Which state has the most wacky tax laws?

Your Guide to State, Local, Federal, Estate + International Taxation

The federal tax code sure is convoluted, with millions of words and tens of thousands of pages and regulations to parse through. And while you may not agree with all (or any) of the code sections, do any of them stand out as being just plain weird? Well, there sure are a fair share of state laws that will make you do a double-take. Below are just a few examples of states’ wacky tax laws.

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-Alabama: Residents are required to pay a Confederate veterans tax, despite all Civil War veterans being long dead.
– Alaska: One of two states that does not have state sales or income taxes, but local jurisdictions are allowed to collect their own sales taxes.
– Arizona: Ice cubes are exempt from sales tax but blocks of ice are taxable.
– Arkansas: There is a tax on body piercings and tattoos.
– California: Fresh fruit and fruit salads from vending machines are taxable at 33%.
– Colorado: Coffee cup lids – but not the coffee cups – are taxable.
– Connecticut: Diapers are considered clothing and thus taxed.
– Delaware: Has a low, flat tax on corporations, and is therefore home to approximately half of the country’s publicly traded companies.
– Florida: If there is cattle on your land lease, you may use the state’s agricultural use tax break as a tax strategy.
– Georgia: Places a large 23% tax on cigars.
– Hawaii: Residents get an income tax deduction for expenses related to maintaining “exceptional” trees on private property.
– Idaho: If you make $2,500 while in Idaho, you’re required to file a tax return
– Illinois: Candy made without flour is not taxed, while candy made with flour is.
– Indiana: Marshmallow crème is not taxed, but marshmallows are taxed.
– Iowa: Taxes pumpkins to be displayed but exempts pumpkins to be eaten.
– Kansas: Untethered hot air balloon rides are exempt from taxes, but tethered balloons are taxable
– Kentucky: Sales tax is required on thoroughbred stud fees.
– Louisiana: Every September, hunting supplies, ammunition and firearms are exempt from sales tax.
– Maine: There is an additional tax on blueberries.
– Maryland: Homeowners who use a septic system pay an extra fee each year.
– Massachusetts: The city of Boston requires an extra tax on tickets for sightseeing touring venue.
– Michigan: Clothing over $175 is taxable while clothing under this price is exempt.
– Minnesota: Sports clothing is taxable, but not karate uniforms or bowling shirts and shoes.
– Mississippi: Livestock sales are exempt from tax.
– Missouri: Single men between the ages of 21 and 50 must pay a $1 annual tax.
– Montana: Prescribed drugs are considered medical expenses, allowable for itemized deductions, while prescribed marijuana is not.
– Nebraska: Drug dealers are required to pay $100 per ounce of marijuana or other controlled substance.
– Nevada: The state gives out a deck of cards for free to anyone who files a tax return.
– New Hampshire: The second state that has neither sales or income taxes, it relies on high property taxes.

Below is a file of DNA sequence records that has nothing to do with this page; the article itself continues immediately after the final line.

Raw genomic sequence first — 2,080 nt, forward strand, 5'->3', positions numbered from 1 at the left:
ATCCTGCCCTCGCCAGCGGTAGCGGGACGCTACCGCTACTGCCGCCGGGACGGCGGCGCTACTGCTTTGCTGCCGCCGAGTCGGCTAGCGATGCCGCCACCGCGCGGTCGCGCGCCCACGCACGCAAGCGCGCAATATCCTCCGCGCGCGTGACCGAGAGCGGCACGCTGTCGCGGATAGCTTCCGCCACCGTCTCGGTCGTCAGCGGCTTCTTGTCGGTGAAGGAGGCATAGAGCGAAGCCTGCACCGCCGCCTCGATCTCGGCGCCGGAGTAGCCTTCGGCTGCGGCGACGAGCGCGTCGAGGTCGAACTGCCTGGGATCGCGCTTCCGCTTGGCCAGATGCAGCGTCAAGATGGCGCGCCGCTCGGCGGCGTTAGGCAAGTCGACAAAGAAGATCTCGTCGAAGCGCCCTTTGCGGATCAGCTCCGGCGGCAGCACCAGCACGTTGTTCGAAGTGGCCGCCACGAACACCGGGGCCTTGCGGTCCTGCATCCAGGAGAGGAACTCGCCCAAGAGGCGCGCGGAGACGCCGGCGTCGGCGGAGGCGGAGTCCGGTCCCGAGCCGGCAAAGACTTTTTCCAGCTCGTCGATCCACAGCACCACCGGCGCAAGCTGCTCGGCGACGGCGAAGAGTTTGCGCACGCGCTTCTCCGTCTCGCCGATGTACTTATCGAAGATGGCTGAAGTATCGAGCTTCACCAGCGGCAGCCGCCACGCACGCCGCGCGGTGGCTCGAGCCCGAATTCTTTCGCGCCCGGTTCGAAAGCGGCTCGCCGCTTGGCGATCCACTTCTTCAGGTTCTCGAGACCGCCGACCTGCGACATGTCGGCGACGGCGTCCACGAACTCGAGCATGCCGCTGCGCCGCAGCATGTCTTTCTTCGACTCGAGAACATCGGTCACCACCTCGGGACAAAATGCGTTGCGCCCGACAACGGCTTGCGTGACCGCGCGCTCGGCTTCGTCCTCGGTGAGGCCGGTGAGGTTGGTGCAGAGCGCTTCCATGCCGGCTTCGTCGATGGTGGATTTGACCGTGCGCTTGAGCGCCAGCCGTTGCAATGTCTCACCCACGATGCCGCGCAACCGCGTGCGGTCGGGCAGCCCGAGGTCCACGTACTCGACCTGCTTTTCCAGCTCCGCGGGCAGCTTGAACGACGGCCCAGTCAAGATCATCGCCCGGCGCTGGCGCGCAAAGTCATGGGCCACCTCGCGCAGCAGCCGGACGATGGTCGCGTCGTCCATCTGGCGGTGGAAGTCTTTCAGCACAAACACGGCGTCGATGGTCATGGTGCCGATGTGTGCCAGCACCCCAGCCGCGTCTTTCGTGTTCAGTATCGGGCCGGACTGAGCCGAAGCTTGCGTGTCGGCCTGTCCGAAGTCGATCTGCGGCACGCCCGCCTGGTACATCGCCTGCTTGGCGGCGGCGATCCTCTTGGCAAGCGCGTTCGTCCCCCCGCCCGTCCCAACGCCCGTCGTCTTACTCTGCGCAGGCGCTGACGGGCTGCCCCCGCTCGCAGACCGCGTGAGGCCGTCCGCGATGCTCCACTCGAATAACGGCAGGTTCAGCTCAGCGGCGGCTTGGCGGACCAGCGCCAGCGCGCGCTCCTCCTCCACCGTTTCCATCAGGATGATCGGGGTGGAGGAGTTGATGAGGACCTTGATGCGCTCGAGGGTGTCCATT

– New Jersey: Like Iowa, pumpkins sold as decorations are taxable but those for consumption are exempt.
– New Mexico: Persons aged 100 or older are exempt from income tax.
– New York: Whole bagels are exempt from sales tax, but if it is sliced, it is taxable.
– North Carolina: Tax is collected on the disposal of appliances.
– North Dakota: Tax is imposed on the sale and licensing of performing rights of music.
– Ohio: No tax on human organs, bones or blood, but tax applies to human hair or animal parts.
– Oklahoma: Grocery purchases are taxed at the full state sales tax rate.
– Oregon: A 25% sales tax is applied to the purchase of recreational marijuana.
– Pennsylvania: An 18% sales tax is applied for every bottle of alcohol sold.
– Rhode Island: Emojis are included on the state’s personal income tax form.
– South Carolina: You can get a $50 rebate by donating a deer carcass to charity.
– South Dakota: All sales to firefighters and EMT personnel are exempt from sales tax.
– Tennessee: Baby food, dips and spreads are subject to a 7% state sales tax.
– Texas: Belts are tax exempt, but belt buckles are not.
– Utah: Escort services and strip clubs pay a 10% tax.
– Vermont: The state’s largest city, Burlington, taxes street performers.
– Virginia: During the state’s tax free back-to-school week, fur coats and corsets are among the wacky items that are also exempt.
– Washington: A state with no income tax, residents not once but twice voted in favor of it.
– West Virginia: An additional 12% tax applies to fireworks.
– Wisconsin: Tax was placed on internet access bills, even though it was illegal according to federal law. The state was grandfathered in, but that exemption lapsed in 2020.
– Wyoming: Candy, mints, gum and holiday baskets are all exempt from sales tax.


As you can see, no state or industry is immune from wacky tax laws. With all the complications that can come from these miles of red tape, it is important to not get tripped up. Consult with a tax advisor that has experience handling state and local tax matters to make sure you and your business stays compliant.

For any questions or concerns or more wacky tax laws, please contact Brian Ess, J.D.; BrianE@hhcpa.com; (480) 483-1170.